Maybe you read stories like this in The Nation, "The War on Drugs Is a War on Kids":
Drugs are ubiquitous in this country, and yet we know that some people have the privilege of doctor-prescribed intoxication, while others are thrown into dungeons for seeking the same relief. We know that the war on drugs is heavily inflected with Jim Crowism, economic inequality, gun culture myths and political opportunism. We know that Adam Lanza's unfortunate mother was not the sole Newtown resident stocking up on military-style weapons; plenty of suburban gun owners keep similar weapons to protect their well-kept homes against darkly imagined, drug-addled marauders from places like Bridgeport. We divert resources from mental health or rehab, and allocate millions to militarize schools.
The result: the war on drugs has metastasized into a war on children.
Best publicized, perhaps, is the plight of young people in Meridian, Mississippi, where a federal investigation is probing into why children as young as 10 are routinely taken to jail for wearing the wrong color socks or flatulence in class.
Yes this great criminal mastermind was wearing the wrong colors to school, good thing he didn't fart too!
Maybe like many people you associated, war on kids and drugs with a war on teenagers and drugs. Maybe before now you never made the connection with the fact that the prison industrial complex, now dealing with falling crime rates, is looking for new tenants.
The Nation has tried before to make the connection with stories On the Routine Criminalization of America's Black and Brown Youth:
Well, it starts with putting a 7-year-old brown kid in handcuffs over five dollars he didn't steal. Perhaps it's still a foreign concept to most people, but the criminalization of black and brown youth is a daily routine. Reyes' situation isn't unlike that of 6-year-old Salecia Johnson, who in April of last year was arrested and handcuffed in school, after what was described as temper tantrum. Before her, there was 5-year-old Michael Davis, whose hands and feet with restrained with zip ties when his school called the police in to scare away his behavioral problems. The kids get the message a very young age, and the rest the world does as well, that they are potential menaces to society and will be treated as such.
This young menace to society actually didn't steal $5
So now we are reduced to asking questions like "did you ever throw a tantrum as a child"? Or has your child ever thrown a tantrum at the store or in public? Should the police be called for this behavior? How many hours in the slammer is it worth?NewsOne: 8-Year-Old Handcuffed, Jailed For 2 Hours For Throwing Tantrum At School.
Jmyha Rickman's journey to her town's city jail began at Love Joy Elementary School late Tuesday in Alton, Ill. At some point, school officials called the Alton Police Department to help handle the situation. It is not clear if the cops immediately took the child into custody or if they tried to calm her down.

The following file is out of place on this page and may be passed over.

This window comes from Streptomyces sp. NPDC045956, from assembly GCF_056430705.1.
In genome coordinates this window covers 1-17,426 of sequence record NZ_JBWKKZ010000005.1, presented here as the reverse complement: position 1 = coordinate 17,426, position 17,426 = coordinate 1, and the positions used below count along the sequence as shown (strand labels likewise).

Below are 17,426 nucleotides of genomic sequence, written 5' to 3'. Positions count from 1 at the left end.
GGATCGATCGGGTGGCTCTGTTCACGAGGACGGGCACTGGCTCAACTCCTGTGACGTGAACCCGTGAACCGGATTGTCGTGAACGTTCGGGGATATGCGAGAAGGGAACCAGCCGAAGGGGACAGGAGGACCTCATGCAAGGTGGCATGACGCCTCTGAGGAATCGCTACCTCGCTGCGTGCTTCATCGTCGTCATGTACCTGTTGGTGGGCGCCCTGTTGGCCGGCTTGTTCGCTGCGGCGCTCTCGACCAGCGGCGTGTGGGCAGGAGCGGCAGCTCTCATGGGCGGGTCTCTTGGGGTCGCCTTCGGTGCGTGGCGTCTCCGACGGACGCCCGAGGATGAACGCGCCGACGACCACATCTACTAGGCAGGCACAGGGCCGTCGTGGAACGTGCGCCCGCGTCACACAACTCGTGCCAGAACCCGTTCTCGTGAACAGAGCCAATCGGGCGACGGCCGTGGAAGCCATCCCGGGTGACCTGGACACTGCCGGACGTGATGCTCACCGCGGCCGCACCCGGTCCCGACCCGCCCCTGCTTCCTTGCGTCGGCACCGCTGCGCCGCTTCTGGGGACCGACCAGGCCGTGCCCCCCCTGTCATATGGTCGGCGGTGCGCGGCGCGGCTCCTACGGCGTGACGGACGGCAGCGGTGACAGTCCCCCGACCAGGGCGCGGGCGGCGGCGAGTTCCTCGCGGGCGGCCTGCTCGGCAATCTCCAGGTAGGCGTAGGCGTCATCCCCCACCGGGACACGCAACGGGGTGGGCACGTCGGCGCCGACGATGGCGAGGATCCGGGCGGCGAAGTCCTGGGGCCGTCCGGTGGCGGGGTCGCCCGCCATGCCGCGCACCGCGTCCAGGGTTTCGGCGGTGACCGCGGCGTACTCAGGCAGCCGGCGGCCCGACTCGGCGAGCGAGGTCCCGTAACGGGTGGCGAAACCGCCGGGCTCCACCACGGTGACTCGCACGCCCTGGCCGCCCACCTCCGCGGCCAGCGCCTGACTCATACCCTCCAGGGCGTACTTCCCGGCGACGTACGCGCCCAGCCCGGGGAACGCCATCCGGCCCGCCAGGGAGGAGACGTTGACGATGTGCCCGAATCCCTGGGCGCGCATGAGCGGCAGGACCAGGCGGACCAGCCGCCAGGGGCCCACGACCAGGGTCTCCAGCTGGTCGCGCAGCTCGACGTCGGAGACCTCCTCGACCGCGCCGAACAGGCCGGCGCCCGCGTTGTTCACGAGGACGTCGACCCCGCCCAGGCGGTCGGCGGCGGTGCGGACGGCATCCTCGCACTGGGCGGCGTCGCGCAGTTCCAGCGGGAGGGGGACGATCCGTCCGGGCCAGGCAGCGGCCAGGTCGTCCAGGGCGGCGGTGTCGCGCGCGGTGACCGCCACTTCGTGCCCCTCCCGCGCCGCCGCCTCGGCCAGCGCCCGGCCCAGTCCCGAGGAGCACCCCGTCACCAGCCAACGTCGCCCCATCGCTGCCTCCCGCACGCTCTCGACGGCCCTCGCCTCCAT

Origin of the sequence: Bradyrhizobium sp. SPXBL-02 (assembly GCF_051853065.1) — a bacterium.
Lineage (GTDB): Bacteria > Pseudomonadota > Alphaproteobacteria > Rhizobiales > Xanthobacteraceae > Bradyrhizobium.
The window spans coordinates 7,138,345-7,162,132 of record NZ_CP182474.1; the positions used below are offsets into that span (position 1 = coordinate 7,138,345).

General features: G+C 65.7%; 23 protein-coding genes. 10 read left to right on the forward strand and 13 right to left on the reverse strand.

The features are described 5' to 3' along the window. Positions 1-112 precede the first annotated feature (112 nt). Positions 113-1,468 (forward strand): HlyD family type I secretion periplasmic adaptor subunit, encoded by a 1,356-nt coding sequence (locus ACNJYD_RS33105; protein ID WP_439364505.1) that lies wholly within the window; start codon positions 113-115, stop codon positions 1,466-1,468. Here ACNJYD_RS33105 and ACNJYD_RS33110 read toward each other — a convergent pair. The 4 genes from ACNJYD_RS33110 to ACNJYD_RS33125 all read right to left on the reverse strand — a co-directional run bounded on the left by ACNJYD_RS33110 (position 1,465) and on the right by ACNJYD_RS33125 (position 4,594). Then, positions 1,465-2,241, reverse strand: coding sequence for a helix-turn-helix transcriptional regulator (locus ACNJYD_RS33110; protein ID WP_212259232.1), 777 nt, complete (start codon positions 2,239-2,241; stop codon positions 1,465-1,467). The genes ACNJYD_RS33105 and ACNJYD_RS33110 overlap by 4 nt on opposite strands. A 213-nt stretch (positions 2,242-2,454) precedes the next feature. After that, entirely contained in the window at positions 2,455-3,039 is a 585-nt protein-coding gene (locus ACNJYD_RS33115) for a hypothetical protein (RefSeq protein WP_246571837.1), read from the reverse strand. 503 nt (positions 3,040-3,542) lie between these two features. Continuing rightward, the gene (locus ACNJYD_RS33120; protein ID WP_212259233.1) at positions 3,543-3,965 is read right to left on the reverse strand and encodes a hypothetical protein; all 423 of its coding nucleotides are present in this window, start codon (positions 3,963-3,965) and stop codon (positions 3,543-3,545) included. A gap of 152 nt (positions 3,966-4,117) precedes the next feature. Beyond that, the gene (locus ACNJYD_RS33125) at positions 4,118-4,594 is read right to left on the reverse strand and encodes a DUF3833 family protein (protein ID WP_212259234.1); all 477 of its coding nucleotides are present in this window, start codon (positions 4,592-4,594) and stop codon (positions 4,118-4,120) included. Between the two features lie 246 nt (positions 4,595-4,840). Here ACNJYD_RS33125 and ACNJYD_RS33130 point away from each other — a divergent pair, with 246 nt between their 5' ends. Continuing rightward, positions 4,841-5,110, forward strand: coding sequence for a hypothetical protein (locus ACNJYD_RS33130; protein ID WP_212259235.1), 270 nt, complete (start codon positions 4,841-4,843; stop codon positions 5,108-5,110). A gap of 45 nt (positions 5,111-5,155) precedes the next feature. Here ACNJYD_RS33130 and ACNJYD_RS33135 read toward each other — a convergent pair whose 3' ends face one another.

Rickman reportedly has a history of throwing tantrums at the school.
Eventually, she was handcuffed, placed in the backseat of a police car and driven to jail, where she was held for two hours. The little girl said she was not allowed to put on her coat before being taken into custody. Neheniah Keeton, Rickman's guardian, says the cops manhandled her.
Her eyes were swollen from her crying and her wrists had welts on them, Rickman said. They cuffed her feet too and she asked to use the restroom several times and was ignored.
Maybe if she asked to use the restroom, next thing she'll be asking for a pony?
So now let's end the snark and get serious. What can you as a reader do about this situation? The first step is to raise awareness. All across the country young children are being handcuffed in taken into custody. It's also no coincidence that they are overwhelmingly children of color. The larger problem is that there are no national, and few local standards on handling children this young outside of family officers.
When it comes to the Federal standards I started the following White House Petition: "Issue federal guidance on how children under the age of 9 are handled by the police. Should they be handcuffed?" to try and raise national awareness. I urge everyone to sign it and spread the word.
But really to a large degree this is a local issue. As citizens you have the right to contact your local city councils, state representatives, and police departments, and start to ask questions about these practices. Use your 1st amendment powers to petition your government. Children this young shouldn't be handcuffed. Children this young shouldn't be detained by the police without their parents or guardian present.
The answer to the open question, "Should 10 year old kids be handcuffed? What about 7? Or 6?" needs to be a resounding NO! But it's going to take action on our part to make sure this no longer happens.
That's just my two cents.....
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